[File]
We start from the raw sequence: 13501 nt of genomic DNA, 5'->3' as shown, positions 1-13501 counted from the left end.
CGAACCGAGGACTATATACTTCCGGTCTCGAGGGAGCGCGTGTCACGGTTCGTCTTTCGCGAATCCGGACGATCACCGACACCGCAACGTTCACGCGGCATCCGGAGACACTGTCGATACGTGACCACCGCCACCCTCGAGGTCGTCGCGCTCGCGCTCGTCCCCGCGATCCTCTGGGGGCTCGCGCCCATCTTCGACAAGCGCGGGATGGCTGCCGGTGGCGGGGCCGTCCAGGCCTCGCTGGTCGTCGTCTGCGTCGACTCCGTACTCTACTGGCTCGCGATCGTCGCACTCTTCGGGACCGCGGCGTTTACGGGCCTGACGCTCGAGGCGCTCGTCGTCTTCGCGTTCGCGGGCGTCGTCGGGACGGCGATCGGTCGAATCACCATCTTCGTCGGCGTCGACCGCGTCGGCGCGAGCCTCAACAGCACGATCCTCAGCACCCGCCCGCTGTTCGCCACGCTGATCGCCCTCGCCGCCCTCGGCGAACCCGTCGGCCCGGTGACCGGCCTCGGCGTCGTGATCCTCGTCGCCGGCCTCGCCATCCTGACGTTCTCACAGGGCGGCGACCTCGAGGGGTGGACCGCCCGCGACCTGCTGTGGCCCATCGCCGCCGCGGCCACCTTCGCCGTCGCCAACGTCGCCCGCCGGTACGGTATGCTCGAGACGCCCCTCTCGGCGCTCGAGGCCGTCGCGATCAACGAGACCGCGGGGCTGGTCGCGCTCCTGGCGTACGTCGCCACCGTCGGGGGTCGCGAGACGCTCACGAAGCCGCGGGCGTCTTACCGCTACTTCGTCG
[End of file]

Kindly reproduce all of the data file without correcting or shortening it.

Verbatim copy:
We start from the raw sequence: 13501 nt of genomic DNA, 5'->3' as shown, positions 1-13501 counted from the left end.
CGAACCGAGGACTATATACTTCCGGTCTCGAGGGAGCGCGTGTCACGGTTCGTCTTTCGCGAATCCGGACGATCACCGACACCGCAACGTTCACGCGGCATCCGGAGACACTGTCGATACGTGACCACCGCCACCCTCGAGGTCGTCGCGCTCGCGCTCGTCCCCGCGATCCTCTGGGGGCTCGCGCCCATCTTCGACAAGCGCGGGATGGCTGCCGGTGGCGGGGCCGTCCAGGCCTCGCTGGTCGTCGTCTGCGTCGACTCCGTACTCTACTGGCTCGCGATCGTCGCACTCTTCGGGACCGCGGCGTTTACGGGCCTGACGCTCGAGGCGCTCGTCGTCTTCGCGTTCGCGGGCGTCGTCGGGACGGCGATCGGTCGAATCACCATCTTCGTCGGCGTCGACCGCGTCGGCGCGAGCCTCAACAGCACGATCCTCAGCACCCGCCCGCTGTTCGCCACGCTGATCGCCCTCGCCGCCCTCGGCGAACCCGTCGGCCCGGTGACCGGCCTCGGCGTCGTGATCCTCGTCGCCGGCCTCGCCATCCTGACGTTCTCACAGGGCGGCGACCTCGAGGGGTGGACCGCCCGCGACCTGCTGTGGCCCATCGCCGCCGCGGCCACCTTCGCCGTCGCCAACGTCGCCCGCCGGTACGGTATGCTCGAGACGCCCCTCTCGGCGCTCGAGGCCGTCGCGATCAACGAGACCGCGGGGCTGGTCGCGCTCCTGGCGTACGTCGCCACCGTCGGGGGTCGCGAGACGCTCACGAAGCCGCGGGCGTCTTACCGCTACTTCGTCG